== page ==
Calories alone also don’t guarantee that you’re eating a healthy diet with all of the nutrients that your body ideally needs to thrive. Some researchers have found that many packaged food products that are labeled as “light,” “diet,” or “low-calorie” are often heavily processed and contain high levels of ingredients like sodium or artificial sweeteners. Solely focusing on calorie count can lead to missing out on essential nutrients and making choices based on low calorie counts, which may result in consuming nutrient-light, ultra-processed foods.

Meanwhile, a study published in 2022 found that participants in a weight-loss program who paid attention to their macronutrient intake (in this case, focusing on high protein intake) while on a calorie restriction tended to eat a healthier diet than people who were instructed to eat a low-protein diet at the same calorie level. Of course, macronutrient tracking isn’t necessarily a guarantee that you’re following a healthy diet — there are still plenty of processed foods you can eat that will fit in your macro guidelines — but it can still guide you to make better choices than just counting your calories.

Focusing solely on calorie counting can also lead to disordered eating behaviors, as methodical tracking of macronutrients may become obsessive.

So yes, your macros matter — sometimes even more so than your calorie intake alone. When you understand how each macronutrient contributes to your overall calorie intake, you can better address your weight goals while still prioritizing your body composition and overall health. Maintaining a healthy weight through macro tracking and regular physical activity is essential for long-term weight control and overall well-being.

tracking macros on a phone

How to start tracking your macros to get to your goal 

Counting your calories is a bit more involved than simply tracking your macros. The good news is that if you’re already accustomed to counting calories, tracking macronutrients starts in the same place.

Start by calculating your caloric intake

If you’re used to tracking your calories, the first step of macronutrient tracking journey is going to look very familiar. You’ll need to figure out how many calories you need to consume per day, which is going to be based on a variety of factors like your current height, weight, fitness level, and goals. However, knowing exactly how many calories are consumed and absorbed can be challenging due to variations in individual metabolism and the accuracy of calorie estimates.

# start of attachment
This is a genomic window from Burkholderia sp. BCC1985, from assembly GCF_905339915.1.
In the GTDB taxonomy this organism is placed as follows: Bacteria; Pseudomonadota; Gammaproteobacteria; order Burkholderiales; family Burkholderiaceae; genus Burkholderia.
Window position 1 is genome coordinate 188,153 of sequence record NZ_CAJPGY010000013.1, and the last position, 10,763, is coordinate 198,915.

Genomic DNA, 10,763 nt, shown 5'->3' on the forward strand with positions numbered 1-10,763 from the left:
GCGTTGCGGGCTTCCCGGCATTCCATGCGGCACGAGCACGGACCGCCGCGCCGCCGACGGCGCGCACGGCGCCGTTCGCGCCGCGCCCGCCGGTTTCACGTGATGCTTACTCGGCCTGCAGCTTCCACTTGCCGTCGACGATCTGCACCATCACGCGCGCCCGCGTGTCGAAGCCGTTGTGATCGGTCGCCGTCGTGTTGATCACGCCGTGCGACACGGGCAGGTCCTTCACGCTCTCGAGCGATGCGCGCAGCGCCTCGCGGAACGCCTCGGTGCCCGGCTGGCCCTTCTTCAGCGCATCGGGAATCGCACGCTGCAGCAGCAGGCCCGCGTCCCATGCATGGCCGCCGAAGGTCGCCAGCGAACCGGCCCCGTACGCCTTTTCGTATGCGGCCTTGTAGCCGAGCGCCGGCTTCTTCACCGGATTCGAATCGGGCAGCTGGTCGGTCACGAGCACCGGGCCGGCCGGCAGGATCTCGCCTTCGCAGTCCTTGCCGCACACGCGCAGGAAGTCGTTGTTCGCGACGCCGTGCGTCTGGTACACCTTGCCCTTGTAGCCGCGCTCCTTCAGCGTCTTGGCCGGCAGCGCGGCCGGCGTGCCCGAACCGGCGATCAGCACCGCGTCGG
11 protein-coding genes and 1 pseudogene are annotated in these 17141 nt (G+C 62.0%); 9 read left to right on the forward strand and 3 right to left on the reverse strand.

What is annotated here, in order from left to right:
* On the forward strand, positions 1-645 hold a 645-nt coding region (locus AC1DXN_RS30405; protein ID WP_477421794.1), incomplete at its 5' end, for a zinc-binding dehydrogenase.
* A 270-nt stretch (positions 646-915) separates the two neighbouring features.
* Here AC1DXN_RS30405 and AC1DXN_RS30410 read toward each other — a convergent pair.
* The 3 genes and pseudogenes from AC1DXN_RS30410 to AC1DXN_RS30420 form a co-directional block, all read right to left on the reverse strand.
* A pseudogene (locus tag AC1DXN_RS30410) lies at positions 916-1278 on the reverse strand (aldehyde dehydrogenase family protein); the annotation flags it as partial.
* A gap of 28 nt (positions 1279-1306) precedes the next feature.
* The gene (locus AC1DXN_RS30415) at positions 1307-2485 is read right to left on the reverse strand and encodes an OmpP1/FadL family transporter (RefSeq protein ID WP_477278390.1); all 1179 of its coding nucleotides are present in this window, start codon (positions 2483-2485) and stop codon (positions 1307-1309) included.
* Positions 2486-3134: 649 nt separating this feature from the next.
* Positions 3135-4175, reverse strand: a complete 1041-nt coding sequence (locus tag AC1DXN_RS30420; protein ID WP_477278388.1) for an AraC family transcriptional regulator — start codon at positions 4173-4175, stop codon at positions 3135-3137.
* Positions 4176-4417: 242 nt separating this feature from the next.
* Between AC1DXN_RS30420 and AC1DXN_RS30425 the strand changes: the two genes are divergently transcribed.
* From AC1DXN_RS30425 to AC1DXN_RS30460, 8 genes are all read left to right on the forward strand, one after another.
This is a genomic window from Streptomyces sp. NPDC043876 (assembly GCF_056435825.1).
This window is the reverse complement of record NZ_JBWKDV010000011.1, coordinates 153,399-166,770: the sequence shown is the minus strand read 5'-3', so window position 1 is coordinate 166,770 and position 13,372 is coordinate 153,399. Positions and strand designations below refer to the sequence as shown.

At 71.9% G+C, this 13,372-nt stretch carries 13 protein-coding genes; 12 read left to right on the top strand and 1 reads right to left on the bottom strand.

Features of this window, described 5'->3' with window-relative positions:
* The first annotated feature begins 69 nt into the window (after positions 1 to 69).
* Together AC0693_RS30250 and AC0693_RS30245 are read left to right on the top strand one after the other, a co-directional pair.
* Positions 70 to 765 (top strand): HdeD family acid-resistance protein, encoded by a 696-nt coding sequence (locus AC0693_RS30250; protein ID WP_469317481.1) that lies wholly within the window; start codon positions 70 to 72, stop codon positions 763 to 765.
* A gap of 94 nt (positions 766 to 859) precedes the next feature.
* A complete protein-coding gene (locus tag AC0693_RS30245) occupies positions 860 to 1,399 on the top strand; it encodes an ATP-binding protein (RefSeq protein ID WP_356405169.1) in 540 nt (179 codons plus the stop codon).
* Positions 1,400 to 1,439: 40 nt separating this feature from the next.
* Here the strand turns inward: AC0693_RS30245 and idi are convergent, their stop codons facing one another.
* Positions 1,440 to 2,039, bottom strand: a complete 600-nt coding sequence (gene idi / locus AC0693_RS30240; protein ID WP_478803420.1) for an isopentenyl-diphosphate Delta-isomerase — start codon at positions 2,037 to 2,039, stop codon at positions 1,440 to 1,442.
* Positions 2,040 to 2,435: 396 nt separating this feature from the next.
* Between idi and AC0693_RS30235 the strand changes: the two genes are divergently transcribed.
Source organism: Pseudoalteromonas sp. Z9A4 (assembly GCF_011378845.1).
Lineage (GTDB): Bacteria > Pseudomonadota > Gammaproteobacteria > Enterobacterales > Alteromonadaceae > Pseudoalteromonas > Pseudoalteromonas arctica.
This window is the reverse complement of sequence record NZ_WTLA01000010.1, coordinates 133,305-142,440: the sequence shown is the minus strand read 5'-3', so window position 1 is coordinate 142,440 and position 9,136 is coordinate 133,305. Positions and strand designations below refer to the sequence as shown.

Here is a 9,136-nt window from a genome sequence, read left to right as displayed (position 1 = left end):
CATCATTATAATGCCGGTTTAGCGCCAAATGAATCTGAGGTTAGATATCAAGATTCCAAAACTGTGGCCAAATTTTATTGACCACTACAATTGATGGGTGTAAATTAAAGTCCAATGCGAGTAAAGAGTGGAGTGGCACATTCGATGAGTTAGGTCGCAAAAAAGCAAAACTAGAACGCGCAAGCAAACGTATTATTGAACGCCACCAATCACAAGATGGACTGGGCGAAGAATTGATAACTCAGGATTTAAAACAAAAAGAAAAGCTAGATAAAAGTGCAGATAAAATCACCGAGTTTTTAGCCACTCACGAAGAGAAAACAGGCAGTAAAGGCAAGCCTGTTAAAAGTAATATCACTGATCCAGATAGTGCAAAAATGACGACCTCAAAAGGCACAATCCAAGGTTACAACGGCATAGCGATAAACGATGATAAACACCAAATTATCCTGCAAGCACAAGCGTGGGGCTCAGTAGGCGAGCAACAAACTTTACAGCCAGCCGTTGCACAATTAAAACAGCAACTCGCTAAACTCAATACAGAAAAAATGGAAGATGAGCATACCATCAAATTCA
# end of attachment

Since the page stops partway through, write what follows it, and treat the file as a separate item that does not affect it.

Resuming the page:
The easiest way to figure out your ideal calorie consumption level is to use an equation, plugging in your specific variables like your current height, weight, and activity level. The Harris-Benedict equation is a popular formula for figuring out how many calories you burn every day:

For men: BMR = ( 6.23762 × weight in pounds ) + ( 12.7084 × height in inches ) – ( 6.755 × age in years ) + 66.473

For women:BMR = ( 4.33789 × weight in pounds ) + ( 4.69798 × height in inches ) – ( 4.6756 × age in years ) + 655.0955

In addition to these estimates, you can even get really specific and consider taking a metabolic test at a hospital or lab.

How to adjust your macro needs based on your goals

Once you figure out your optimum calorie goals, you can now take this information and calculate your macro goals.

To manage weight effectively, it is often recommended to eat fewer calories. Reducing calorie intake by about 500 calories a day can lead to a gradual weight loss of about ½ to 1 pound a week, though this can vary based on individual factors such as body composition, gender, and activity level.

There’s no one “ideal” macro breakdown, and your own will depend on your specific goals. Some popular macro plans people follow:

Healthy macro breakdown based on the 2020-2025 Dietary Guidelines for Americans:

  • 10-35% protein

  • 45-65% carbohydrates

  • 20-35% fat

High-protein macro breakdown for muscle gain:

  • 40% carbohydrates

  • 35% protein

  • 25% fat

Balanced macros for healthy eating and/or weight loss:

  • 40% carb

  • 30% protein

  • 30% fat

To figure out how this would work for you, take your estimated calorie needs and multiply by each macronutrient percentage. For example, if you determine that you need to eat 1800 calories per day and want to follow a high-protein diet, your calculations might look something like this:

  • 1800 calories x 40% carbohydrates = 720 calories per day from carbohydrates

  • 1800 calories x 35% protein = 630 calories per day from protein

  • 1800 calories x 25% fat = 450 calories per day from fat

Convert calories to grams: Understanding calories per gram